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U.S. grains: Corn, soy plunge on weather, broad commodities sell-off

CBOT wheat follows trend lower

cbot july corn
CBOT July 2021 corn (candlesticks) with MGEX, CBOT and K.C. July 2021 wheat (green, black and orange lines). (Barchart)

Chicago | Reuters — U.S. corn and soybean futures fell sharply on Thursday, pressured by outlooks for rain and cooler temperatures in the Midwest crop belt, as well as spillover from broad-based selling in the commodities sector, analysts said.

Wheat followed the weaker trend, with seasonal pressure noted from the U.S. winter wheat harvest.

Chicago Board of Trade July corn settled down its 40-cent daily limit at $6.33 per bushel (all figures US$). CBOT July soybeans ended down 118-3/4 cents at $13.29-3/4 per bushel while new-crop November soybeans fell 90-1/2 cents to $12.52-3/4, dropping below psychological support at the $13 mark for the first time since April.

CBOT July wheat finished down 23-3/4 cents at $6.39 per bushel after dipping to $6.37-1/4, the contract’s lowest since April 14.

Grains followed declines in crude oil and gold as the U.S. dollar rose sharply after the U.S. Federal Reserve signaled it might raise interest rates at a much faster pace than assumed.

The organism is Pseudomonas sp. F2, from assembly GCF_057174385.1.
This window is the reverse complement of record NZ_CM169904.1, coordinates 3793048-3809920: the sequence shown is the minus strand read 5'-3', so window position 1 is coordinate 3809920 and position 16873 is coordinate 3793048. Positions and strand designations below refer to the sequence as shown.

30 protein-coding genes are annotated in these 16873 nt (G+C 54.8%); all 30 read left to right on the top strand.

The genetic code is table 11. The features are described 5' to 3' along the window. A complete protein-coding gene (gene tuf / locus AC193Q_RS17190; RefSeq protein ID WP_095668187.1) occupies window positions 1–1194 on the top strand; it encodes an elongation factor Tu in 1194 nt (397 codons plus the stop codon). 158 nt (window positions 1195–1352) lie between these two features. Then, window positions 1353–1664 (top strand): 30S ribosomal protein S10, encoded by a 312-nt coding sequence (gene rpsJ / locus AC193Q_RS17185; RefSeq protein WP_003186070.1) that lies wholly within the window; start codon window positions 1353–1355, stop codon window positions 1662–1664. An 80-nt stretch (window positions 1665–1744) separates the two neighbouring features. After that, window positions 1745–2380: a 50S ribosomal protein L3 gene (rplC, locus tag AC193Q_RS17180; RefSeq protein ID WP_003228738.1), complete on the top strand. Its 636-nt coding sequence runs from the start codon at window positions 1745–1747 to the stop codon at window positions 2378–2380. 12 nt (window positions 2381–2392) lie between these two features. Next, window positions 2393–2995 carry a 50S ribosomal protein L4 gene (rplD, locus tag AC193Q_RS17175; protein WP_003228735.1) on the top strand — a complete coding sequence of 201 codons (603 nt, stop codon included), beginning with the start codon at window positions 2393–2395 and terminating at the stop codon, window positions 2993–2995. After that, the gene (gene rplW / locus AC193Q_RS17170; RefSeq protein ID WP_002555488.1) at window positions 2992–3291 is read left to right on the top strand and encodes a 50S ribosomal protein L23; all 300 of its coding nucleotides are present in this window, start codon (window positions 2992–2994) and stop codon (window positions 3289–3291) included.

Commodity funds hold a net long position in CBOT corn, soybean and soyoil futures, leaving the markets prone to bouts of long liquidation.

“All these outside markets — the funds (are) just exiting. The charts, certainly in beans, meal and oil, look ugly,” said Dan Cekander, president of DC Analysis.

CBOT soybean, soyoil, soymeal and corn futures will trade with expanded daily limits for Friday’s session, the exchange said.

On the weather front, traders expect showers to bring some relief to dry areas of the U.S. Corn Belt over the next two weeks, improving production prospects.

“When the market sees rain in front of it, it extracts premium accordingly,” said Dan Basse, president of AgResource Co in Chicago.

However, severe moisture deficits suggest crop yields in key production areas remain at risk. Thursday’s weekly U.S. Drought Monitor, prepared by a consortium of climatologists, showed severe drought across 41 per cent of Iowa, the top U.S. corn producer and the No. 2 soy grower.

CBOT July soyoil fell by its expanded 5.5-cent daily limit to 56.57 cents/lb., nearly nine per cent on the day, as global vegetable oil markets, including Euronext rapeseed and Malaysian palm oil futures, retreated from all-time highs set in recent months.

Soyoil futures have faced pressure following news the U.S. Environmental Protection Agency is considering ways to provide relief to U.S. oil refiners from mandates requiring the blending of biofuels including soy-based biodiesel.

— Julie Ingwersen is a Reuters commodities correspondent in Chicago; additional reporting by Naveen Thukral in Singapore and Sybille de La Hamaide in Paris.

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